Parents Code of Conduct

As with our players, parents also represent the Mustang Youth Football program.

We expect parents to act with a higher set of standards than we expect from our players. Parents are role models.

  1. Act as a leader. Leaders are people whose actions inspire others. A leader treats their children’s teammates, your peers, the coaches, opponents and officials in the same manner you would like to be treated. That means respect, dignity, and total sportsmanship at all times. If you set the example the players will follow.
  2. Do not draw attention from the players. Youth football is for the kids. If you find yourself becoming too emotionally involved in what’s happening on the field, take a step back.
  3. Value your child’s commitment. Get your kids to practice and games on time. Make sure they have their uniform, equipment and water. Encourage proper sleep and nutrition. The more your children see you acting responsibly, the more they will do the same.
  4. Act in a respectful manner. Nothing is better for a young player than having their parents on hand to watch them play. And nothing is worse for a player than hearing a parent using foul language, booing, taunting, screaming or making comments at, or about, players, coaches, fans or officials (that includes your team as well as your opponent). Cheers, applause and encouragement are great!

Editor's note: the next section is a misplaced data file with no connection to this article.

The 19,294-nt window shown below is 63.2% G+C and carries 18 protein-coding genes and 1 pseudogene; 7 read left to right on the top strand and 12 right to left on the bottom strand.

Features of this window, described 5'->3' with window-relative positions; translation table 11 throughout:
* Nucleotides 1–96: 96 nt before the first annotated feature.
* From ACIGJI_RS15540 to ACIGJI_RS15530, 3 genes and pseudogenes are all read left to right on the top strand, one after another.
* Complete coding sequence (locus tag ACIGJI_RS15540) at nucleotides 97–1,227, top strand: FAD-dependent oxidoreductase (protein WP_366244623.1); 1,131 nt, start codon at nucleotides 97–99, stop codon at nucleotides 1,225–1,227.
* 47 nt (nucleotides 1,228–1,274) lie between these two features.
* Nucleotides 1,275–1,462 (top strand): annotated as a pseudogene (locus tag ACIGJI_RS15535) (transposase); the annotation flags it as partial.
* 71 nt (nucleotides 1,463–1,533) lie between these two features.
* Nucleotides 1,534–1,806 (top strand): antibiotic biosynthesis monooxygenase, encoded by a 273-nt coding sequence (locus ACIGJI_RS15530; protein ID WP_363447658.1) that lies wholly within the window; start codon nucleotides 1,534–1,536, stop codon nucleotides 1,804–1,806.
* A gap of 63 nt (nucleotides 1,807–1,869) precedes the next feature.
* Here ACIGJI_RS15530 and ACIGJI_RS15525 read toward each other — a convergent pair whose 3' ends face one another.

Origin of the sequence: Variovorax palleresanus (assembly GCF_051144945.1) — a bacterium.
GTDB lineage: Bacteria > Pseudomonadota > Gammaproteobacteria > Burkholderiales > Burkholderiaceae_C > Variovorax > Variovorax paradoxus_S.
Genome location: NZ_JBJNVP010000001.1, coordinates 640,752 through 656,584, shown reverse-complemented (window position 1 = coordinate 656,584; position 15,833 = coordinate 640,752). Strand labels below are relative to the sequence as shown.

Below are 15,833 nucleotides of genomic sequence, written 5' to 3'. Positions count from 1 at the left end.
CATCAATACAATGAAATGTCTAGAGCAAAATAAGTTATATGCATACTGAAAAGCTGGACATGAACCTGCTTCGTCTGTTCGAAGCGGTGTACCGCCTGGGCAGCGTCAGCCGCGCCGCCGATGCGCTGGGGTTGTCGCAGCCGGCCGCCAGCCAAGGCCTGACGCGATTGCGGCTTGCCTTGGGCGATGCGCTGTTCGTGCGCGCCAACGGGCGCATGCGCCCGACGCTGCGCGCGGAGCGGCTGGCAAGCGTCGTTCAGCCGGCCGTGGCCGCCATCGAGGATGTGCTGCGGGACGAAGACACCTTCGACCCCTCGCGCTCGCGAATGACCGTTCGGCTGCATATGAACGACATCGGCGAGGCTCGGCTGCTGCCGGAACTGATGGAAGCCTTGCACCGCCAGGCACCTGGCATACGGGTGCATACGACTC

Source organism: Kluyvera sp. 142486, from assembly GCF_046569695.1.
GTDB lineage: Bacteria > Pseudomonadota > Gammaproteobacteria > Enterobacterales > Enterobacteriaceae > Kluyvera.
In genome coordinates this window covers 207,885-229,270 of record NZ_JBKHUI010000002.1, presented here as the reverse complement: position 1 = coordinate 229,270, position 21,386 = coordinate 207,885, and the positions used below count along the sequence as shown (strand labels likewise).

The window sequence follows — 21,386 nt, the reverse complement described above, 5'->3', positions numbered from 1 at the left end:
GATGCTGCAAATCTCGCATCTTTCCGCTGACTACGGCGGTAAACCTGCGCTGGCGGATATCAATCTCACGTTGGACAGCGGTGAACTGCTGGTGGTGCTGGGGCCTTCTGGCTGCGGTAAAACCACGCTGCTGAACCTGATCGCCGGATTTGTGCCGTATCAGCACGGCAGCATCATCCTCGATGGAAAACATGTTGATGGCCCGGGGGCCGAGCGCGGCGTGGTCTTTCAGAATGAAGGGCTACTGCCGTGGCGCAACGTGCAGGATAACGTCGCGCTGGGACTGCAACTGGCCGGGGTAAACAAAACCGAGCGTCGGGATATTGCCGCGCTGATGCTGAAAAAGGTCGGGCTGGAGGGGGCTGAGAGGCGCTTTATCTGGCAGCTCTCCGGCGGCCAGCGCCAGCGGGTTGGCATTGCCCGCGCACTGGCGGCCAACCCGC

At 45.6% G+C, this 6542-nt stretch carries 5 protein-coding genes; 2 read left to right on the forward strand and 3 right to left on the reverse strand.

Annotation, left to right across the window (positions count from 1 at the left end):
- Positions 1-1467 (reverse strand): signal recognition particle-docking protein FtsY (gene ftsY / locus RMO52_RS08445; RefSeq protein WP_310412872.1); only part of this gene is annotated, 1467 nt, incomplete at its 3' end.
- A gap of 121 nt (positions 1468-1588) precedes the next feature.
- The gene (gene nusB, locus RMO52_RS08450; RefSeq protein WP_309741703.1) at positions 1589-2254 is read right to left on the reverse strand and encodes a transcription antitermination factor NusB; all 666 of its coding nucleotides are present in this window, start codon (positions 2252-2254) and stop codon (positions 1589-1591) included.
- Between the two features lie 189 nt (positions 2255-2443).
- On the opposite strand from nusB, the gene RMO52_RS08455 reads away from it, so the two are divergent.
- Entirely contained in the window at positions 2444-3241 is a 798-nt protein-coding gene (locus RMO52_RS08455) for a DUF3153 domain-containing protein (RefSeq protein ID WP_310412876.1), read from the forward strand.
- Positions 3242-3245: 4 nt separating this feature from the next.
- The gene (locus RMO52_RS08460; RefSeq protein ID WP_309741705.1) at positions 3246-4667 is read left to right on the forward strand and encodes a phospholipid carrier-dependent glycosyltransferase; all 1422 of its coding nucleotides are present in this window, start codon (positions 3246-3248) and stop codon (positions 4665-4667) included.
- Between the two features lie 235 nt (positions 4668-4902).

5. Never question an official or express your feelings at a call. Officials are part of the game. Please demonstrate proper behavior to the players. You may not agree with a call, but it’s not your job (or the players or coaches either) to officiate the game. Accept the call and move on. Remember being an official is not an easy job and mistakes happen and are part of the game.
  6. Total motivation through confidence. Try and identify a positive from every game or practice to help build confidence. A young player’s sense of achievement is the greatest motivator. Don’t analyze your young player’s performance following every game. They know how they played and if you give them the opportunity and situation they will open up to you. Let your children come to you for advice.
  7. Football is fun. So help make it that way. Keep smiling. Encourage enjoyment, effort and participation over results.
  8. Good communication is key. If you must, talk with the coach after the game. Or better yet, wait until the next day if you have an issue to discuss. Let the heat of the moment pass. Never make a scene in front of the team, as it’s embarrassing for you, your children and the coach, and chances are nothing will get resolved. This is a two way street!
  9. Enjoy the journey and put winning and losing into perspective. Games have winners and losers. Keep reminding your child about this reality and the need to deal with both outcomes.

Consent to Parents Code of Conduct